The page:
Jesus is only the perfect Lamb of God who sacrifices Himself for us at each and every Mass – as He said He was – Jesus is only the Lamb of God if, when He becomes present on this altar you draw all of your heart and mind to Him and worship Him.  Think about our Sign of Peace…I’m always amazed that it sounds like an intermission – chatting, laughter, all the focus to the left or the right or behind…hardly a glance or a notice of the altar at all.  As if we’re completely overlooking the Body, Blood, Soul and Divinity of Jesus Christ Himself right here in our midst!  It’s like we become so focused on chatting and greeting and catching up with our neighbor, who Jesus is, that He is present among us in the Blessed Sacrament – it just falls by the wayside.  Who do you say that Jesus is?  If He is the Lamb of God, you offer a genuine expression of the peace you share in Christ with one another but you offer it to Him keeping your heart and soul focused on the altar exchanging peace with your neighbor as a sign to Him that you know He is the source of the peace we build in this community.  Who do you say that the Son of Man is?

Who do you say the Son of Man is?  Lord of my life?  Then what I do with my life and my future isn’t fundamentally a decision that I make based on what I want to do.  No – if Jesus Christ is the Lord of Lords – if that’s who you say that He is, then your only desire in life is to know what He wants for you, knowing that His desire holds the key to your greatest happiness.  And rather than exercising your preference (reducing your life’s vocation to a choice between French Fries or Onion Rings), you’re instead all in praying with all your heart and soul, “Here am I Lord – I come to do Your will – Send me – Wherever You want me to go…whatever you want me to be…send me and I’ll go!”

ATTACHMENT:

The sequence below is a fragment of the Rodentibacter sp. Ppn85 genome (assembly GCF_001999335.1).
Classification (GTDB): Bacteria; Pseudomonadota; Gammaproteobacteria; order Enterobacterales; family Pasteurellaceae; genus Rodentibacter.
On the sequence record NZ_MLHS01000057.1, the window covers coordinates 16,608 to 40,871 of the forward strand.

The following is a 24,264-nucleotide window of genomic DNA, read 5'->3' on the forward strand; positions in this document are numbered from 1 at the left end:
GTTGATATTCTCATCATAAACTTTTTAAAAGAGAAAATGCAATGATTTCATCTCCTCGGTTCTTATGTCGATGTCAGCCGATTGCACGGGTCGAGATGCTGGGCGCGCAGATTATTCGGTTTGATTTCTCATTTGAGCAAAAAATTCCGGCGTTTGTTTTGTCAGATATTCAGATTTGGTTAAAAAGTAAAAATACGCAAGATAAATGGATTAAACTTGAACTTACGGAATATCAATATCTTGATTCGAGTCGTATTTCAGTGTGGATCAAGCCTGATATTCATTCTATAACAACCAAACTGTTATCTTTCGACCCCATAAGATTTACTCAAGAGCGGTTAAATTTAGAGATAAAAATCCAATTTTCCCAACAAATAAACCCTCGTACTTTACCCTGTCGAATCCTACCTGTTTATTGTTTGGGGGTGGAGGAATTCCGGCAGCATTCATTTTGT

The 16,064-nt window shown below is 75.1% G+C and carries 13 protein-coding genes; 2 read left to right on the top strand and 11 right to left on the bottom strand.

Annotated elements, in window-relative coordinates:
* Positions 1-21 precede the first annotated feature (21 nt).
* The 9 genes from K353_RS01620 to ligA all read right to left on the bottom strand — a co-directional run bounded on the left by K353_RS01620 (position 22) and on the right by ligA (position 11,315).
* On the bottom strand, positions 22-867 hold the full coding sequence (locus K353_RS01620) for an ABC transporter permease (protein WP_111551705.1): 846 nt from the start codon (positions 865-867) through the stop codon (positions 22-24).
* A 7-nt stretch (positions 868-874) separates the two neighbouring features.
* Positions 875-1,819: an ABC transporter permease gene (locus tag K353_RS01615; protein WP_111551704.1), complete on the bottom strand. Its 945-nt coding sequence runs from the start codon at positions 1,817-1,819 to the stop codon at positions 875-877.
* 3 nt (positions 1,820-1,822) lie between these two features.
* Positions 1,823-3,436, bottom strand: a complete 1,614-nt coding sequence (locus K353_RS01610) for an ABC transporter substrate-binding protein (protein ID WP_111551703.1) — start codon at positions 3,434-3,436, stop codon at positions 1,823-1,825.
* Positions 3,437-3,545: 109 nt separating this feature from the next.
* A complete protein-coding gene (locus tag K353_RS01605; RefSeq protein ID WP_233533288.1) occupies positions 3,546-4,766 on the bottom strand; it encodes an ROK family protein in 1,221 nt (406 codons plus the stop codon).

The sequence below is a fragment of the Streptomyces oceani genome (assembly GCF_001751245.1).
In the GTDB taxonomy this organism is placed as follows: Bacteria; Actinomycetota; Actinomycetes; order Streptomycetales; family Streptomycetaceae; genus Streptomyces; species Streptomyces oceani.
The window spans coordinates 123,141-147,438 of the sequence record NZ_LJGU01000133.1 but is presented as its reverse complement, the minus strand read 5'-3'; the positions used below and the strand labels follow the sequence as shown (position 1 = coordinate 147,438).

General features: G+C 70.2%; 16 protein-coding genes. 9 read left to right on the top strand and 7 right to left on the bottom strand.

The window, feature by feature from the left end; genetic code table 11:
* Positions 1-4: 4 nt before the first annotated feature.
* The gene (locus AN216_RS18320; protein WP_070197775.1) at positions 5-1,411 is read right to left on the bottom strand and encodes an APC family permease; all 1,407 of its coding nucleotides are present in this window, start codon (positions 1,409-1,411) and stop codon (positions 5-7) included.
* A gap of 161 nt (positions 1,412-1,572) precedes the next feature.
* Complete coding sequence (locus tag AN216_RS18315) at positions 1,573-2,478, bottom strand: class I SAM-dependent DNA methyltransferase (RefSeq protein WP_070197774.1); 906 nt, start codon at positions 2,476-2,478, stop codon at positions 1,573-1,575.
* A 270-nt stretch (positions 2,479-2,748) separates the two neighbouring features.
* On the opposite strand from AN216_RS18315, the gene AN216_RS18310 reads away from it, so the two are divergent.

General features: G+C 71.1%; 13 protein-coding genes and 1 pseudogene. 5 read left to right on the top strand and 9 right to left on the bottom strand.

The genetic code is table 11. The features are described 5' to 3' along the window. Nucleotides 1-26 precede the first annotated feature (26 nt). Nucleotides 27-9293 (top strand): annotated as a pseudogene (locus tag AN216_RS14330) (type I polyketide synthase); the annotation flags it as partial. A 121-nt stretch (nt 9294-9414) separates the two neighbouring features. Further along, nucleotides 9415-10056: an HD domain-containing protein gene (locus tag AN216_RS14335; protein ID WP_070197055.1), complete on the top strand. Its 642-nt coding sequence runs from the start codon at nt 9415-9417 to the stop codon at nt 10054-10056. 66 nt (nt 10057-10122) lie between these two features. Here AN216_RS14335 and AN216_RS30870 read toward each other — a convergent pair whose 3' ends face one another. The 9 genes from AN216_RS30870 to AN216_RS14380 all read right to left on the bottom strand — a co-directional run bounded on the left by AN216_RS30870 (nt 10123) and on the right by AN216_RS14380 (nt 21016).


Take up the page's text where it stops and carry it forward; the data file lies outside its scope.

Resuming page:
Some questions are general and report knowledge and have no real baring on our lives – who do people say the Son of Man is?  Some questions require us to search deep within ourselves, and when we give our answer they become part of creating us, they define us and change the shape of the rest of our lives:  who do you say that I am.  That’s what Jesus asks you today – what’s your answer – who do you say Jesus is?